One of the things that I have discovered that very few people are neutral on is the image of Christ seated in Judgment on the apse wall of the Basilica of the National Shrine of the Immaculate Conception in Washington, DC. (See photo at right). People either love it or hate it.

Those who hate it say he looks angry and many don’t care for the Roman toga and bare shoulder and right chest. To still others, who prefer more inclusive depictions of Christ,  his blond hair, blue eyes  and exceptionally white skin make him seem too European.

Those who love the image say they like the fact that Christ is presented as strong and formidable. For them this image is a relief from many other modern portraits of Christ which present him as a thin, willow-wisp of a man with a kind of “Mister Rogers” demeanor and a goofy look on his face. But this Christ is someone who is to be taken seriously and to whom we must render an account.

My own thoughts have shifted over the years. I disliked the image as a younger man. But over the years and after thoroughly studying the scriptures I have come to greatly admire this work and image of Christ. I often go to the Basilica and when I do I always stand in the nave and look to Him for strength. I am often filled up with joy and a holy reverence as I look up and upon  His towering strength and sublime majesty. He is a strong and manly Christ who speaks to me. He does not look angry but, rather, seems to say, “Have confidence, I have overcome the World.”  The inscription above the image also inspires:  

    • Christ reigns, Christ Rules. Eternal Victor, Eternal King
    •  His kingdom is an everlasting Kingdom that shall not be taken away

You surely have your own thoughts about this image and I encourage you to share them in the comments section. But first I would like to look at some of the details of this image, some of which may be obvious and other things  you may not have noticed:

1. Flames of Fire in the Halo – The New Testament Scriptures indicate that Christ will judge the world by fire (cf  1 Cor 3:13; Heb 10:27; 2 Peter 3:7-12). Christ is clearly seated in judgment and he will judge the world by fire and also purify those who are to be saved through fire (cf 1 Cor 3:13-15; Malachi 3:3). Further, Both Daniel and the Book of Revelation speak of fire and flashes of lightning around the Throne of God. So it is that these flames indicate the Holiness of Christ and the fact that he will both judge and purify through fire. This fire need not be understood as a physical fire but at least as a spiritual fire.

2, His Angry (?) Look – Many who observe the image say Christ looks angry. At one level this seem likely since on the Day of Judgment there is not going to be any fooling around. The Scriptures speak of this day as a Day of Wrath (Mat 3:7; John 3:36; Rom 1:18; Rom 2:8; Rom 5:9; Col 3:6; 1 Thess 1:10; Rev 6:16; Rev 11:18,  inter al) at least it will be so for those who have rejected God’s offer and have not been saved from the wrath.

But let’s look a little closer at Christ’s face (at Left). Look closely at his eyes. Notice that the one on the right (from our perspective) is more rounded and serene than the one on the left that is narrower and piercing. Notice also that the right eyebrow is more arched and peaceful and the one on the left angled and downward in a severe look. Now take your hand and cover the left side of the face and see that he is more serene and then cover the right side of the face and see that he is severe. This is very common in Eastern Iconography which likes to present both the Justice and Mercy of God on the face of Christ. It is subtle but it is meant to be otherwise we’d have a weird looking face. On the Day of Judgement there will be mercy seen by those who have shown mercy and severe justice to those who have been severe (Mat 5:7; Mat 7:2; James 2:13) for Justice and mercy are alike with him (cf Sirach 5:7). Looking into his eyes I am reminded of the stunning text from Hebrews which says of Christ: No creature is concealed from him, but everything is naked and exposed to the eyes of him to whom we must render an account. (Heb 4:13)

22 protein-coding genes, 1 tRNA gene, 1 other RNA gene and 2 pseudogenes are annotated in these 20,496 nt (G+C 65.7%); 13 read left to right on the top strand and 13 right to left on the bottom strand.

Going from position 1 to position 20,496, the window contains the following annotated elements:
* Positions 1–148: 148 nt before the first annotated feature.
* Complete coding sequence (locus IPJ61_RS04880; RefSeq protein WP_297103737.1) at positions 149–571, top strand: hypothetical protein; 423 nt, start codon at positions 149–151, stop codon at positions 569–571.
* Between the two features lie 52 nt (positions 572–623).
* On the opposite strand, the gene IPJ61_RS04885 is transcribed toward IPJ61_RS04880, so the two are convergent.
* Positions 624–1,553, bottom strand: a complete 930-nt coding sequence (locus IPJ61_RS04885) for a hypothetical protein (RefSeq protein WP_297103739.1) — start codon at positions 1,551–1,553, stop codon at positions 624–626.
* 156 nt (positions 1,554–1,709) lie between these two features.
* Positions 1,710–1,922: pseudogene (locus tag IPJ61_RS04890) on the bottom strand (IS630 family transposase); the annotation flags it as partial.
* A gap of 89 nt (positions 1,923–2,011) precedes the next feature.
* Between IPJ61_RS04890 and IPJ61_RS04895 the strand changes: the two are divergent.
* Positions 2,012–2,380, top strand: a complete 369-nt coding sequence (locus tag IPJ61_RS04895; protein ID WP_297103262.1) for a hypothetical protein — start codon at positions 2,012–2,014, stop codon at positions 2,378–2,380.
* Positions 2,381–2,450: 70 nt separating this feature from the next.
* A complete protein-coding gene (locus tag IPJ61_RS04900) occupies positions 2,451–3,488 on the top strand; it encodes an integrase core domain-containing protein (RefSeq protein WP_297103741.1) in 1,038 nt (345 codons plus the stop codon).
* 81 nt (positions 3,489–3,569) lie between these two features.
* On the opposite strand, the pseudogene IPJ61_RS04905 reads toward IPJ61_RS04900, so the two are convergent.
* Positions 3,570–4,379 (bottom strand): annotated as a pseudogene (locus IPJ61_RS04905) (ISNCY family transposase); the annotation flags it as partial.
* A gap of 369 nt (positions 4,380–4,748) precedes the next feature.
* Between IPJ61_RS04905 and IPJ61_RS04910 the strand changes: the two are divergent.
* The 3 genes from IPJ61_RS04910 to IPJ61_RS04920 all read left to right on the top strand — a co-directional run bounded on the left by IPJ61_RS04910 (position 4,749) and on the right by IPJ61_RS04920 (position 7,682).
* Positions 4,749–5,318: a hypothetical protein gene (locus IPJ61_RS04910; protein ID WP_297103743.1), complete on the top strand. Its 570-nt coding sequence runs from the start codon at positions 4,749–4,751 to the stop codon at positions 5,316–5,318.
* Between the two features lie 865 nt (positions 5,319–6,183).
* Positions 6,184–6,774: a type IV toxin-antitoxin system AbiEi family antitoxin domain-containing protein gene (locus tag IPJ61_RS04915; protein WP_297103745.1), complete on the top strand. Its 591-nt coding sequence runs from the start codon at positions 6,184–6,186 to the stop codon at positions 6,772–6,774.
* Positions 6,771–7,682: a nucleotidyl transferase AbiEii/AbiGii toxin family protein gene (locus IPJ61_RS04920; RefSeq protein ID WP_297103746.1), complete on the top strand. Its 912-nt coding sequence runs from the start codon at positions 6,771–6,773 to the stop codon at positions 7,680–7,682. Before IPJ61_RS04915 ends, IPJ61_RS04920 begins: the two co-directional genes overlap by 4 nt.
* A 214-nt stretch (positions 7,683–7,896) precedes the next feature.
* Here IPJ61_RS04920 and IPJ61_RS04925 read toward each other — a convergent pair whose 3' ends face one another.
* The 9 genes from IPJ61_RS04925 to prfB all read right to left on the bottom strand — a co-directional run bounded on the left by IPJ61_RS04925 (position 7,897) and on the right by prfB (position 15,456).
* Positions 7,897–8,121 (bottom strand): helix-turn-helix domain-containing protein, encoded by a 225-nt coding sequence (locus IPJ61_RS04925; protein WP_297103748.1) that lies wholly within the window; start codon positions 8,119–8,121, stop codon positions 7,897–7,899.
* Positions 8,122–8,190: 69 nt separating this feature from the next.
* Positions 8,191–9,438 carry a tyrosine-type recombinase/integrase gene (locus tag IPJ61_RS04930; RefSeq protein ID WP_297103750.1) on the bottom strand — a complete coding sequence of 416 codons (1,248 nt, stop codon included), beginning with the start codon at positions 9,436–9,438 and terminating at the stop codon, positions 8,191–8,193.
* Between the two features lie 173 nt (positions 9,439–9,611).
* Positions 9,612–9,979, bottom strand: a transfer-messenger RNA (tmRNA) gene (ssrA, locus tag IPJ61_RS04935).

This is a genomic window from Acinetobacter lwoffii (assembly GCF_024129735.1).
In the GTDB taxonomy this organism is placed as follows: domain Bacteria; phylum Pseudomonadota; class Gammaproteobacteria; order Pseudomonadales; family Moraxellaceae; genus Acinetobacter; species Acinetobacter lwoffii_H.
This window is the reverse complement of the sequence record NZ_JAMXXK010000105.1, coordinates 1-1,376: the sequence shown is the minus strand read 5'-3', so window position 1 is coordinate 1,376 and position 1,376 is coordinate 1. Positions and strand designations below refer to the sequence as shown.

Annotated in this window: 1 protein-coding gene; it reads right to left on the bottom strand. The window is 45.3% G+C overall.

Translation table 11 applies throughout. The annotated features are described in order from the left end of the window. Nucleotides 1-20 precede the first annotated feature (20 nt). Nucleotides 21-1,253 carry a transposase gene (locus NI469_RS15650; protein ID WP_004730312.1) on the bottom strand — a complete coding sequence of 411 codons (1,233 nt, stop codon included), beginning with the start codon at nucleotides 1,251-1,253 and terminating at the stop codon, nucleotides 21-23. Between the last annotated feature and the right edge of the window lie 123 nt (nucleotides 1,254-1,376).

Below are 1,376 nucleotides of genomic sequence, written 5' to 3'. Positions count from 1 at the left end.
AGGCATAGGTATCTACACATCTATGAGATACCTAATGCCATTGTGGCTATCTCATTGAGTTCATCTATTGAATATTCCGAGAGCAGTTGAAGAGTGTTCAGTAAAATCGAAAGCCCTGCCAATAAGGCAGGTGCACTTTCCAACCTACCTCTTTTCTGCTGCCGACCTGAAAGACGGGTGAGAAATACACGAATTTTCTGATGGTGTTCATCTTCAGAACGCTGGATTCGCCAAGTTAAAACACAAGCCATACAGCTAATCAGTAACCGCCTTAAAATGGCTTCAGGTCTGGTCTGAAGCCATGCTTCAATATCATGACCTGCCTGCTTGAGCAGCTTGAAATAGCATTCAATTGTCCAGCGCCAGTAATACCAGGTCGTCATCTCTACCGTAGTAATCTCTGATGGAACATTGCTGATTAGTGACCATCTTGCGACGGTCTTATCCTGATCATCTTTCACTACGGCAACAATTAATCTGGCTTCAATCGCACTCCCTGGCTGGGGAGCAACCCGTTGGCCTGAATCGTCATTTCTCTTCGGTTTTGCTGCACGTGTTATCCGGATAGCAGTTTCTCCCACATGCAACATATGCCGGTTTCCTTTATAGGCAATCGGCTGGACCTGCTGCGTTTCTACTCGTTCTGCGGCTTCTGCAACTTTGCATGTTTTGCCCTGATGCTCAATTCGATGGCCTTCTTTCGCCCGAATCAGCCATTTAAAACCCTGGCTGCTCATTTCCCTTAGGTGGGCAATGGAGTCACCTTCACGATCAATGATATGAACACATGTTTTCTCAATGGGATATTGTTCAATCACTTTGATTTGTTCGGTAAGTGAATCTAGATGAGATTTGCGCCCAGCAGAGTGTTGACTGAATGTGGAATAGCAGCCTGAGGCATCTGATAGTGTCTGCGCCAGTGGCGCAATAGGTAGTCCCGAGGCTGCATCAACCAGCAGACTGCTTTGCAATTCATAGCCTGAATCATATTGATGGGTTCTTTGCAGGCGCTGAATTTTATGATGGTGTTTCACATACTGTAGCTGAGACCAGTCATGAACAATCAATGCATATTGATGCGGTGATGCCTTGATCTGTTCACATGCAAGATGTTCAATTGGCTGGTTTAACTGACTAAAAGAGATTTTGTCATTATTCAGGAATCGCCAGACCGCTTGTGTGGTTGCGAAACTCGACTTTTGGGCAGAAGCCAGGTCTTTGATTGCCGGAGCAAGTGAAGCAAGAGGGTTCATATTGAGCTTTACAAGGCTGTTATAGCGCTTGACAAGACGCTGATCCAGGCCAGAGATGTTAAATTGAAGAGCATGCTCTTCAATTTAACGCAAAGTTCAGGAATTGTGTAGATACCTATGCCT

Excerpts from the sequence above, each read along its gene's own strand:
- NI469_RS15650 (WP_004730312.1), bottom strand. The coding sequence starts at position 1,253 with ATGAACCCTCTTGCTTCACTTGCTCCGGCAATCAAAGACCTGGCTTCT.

3. What of his other facial features?  – The artist seems to have captured the fact that the Book of Revelation described the glorified Christ as having hair like wool but notice what it says of the color: His head and hair were white like wool, as white as snow (Rev 1:14). Perhaps the artist thought snow white hair would be too shocking but we definitely have blond hair here.  The eyes look to be blue or possibly green. Here too our artist has not conformed as well to the description in the Book of Revelation which says, his eyes were like blazing fire (Rev 1:14). This too would be hard to depict artistically. It might look like Jesus had red eye! But perhaps then brown eyes might have been favored over blue since, at least in our age, some inclusivity is desirable in art. Add the blond hair and blues eyes to his white complexion and we clearly have a European Christ. There is only a vague and account of the complexion of Christ in the Scripture: His face was like the sun shining in all its brilliance….His feet were like bronze glowing in a furnace (Rev 1:15-16)  These texts speak more of brightness than color. I know that this notion of inclusivity drives some people crazy who prefer color blind society and it would be a joy to get there. But we cannot simply ignore these as factors why some do not like this image of Christ. The Bible’s silence on the skin color of Christ demonstrates that our issues with skin color were not issues pertinent to Scriptural times.

4. What of his red garment?– In Revelation 19 Christ appears riding a strong white horse and John speaks of the robe he wore: He is dressed in a robe dipped in blood, and his name is the Word of God (Rev 19:13).

5.  What of his right arm being bared?: Here too I am mindful of a scripture which says, The LORD will lay bare his holy arm in the sight of all the nations,  and all the ends of the earth will see the saving power of our God (Is 52:10) It is a symbol of his strength and his power to save and put down his enemies.

6. What of the fact that He is seated? As we have noted this is a depiction of the Last Judgment. And of that judgment scripture says, When the Son of Man comes in his glory, and all the angels with him, he will sit on his throne in heavenly glory. All the nations will be gathered before him, and he will separate the people one from another as a shepherd separates the sheep from the goats. He will put the sheep on his right and the goats on his left. (Matt 25:41-43)  I am mindful of the old Latin Hymn Dies Irae which says poetically: When the Judge his seat attaineth, and each hidden deed arraigneth, nothing unavenged remaineth.